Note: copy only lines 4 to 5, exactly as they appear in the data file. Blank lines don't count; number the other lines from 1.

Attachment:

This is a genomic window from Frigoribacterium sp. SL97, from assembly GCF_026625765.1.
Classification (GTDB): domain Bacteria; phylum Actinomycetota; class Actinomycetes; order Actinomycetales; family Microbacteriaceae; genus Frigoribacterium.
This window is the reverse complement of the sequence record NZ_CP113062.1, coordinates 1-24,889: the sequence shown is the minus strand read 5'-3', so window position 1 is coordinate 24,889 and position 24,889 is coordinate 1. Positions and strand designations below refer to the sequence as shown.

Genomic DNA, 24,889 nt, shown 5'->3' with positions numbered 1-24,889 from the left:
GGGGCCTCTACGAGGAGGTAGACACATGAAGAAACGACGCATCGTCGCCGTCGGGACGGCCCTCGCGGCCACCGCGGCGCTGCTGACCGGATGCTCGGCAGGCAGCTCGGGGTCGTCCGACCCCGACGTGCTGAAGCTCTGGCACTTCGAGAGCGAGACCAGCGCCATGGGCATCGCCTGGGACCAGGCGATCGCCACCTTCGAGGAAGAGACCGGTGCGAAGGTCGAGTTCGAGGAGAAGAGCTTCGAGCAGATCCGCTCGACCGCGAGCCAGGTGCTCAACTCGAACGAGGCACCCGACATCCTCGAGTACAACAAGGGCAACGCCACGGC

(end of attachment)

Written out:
Genomic DNA, 24,889 nt, shown 5'->3' with positions numbered 1-24,889 from the left:
GGGGCCTCTACGAGGAGGTAGACACATGAAGAAACGACGCATCGTCGCCGTCGGGACGGCCCTCGCGGCCACCGCGGCGCTGCTGACCGGATGCTCGGCAGGCAGCTCGGGGTCGTCCGACCCCGACGTGCTGAAGCTCTGGCACTTCGAGAGCGAGACCAGCGCCATGGGCATCGCCTGGGACCAGGCGATCGCCACCTTCGAGGAAGAGACCGGTGCGAAGGTCGAGTTCGAGGAGAAGAGCTTCGAGCAGATCCGCTCGACCGCGAGCCAGGTGCTCAACTCGAACGAGGCACCCGACATCCTCGAGTACAACAAGGGCAACGCCACGGC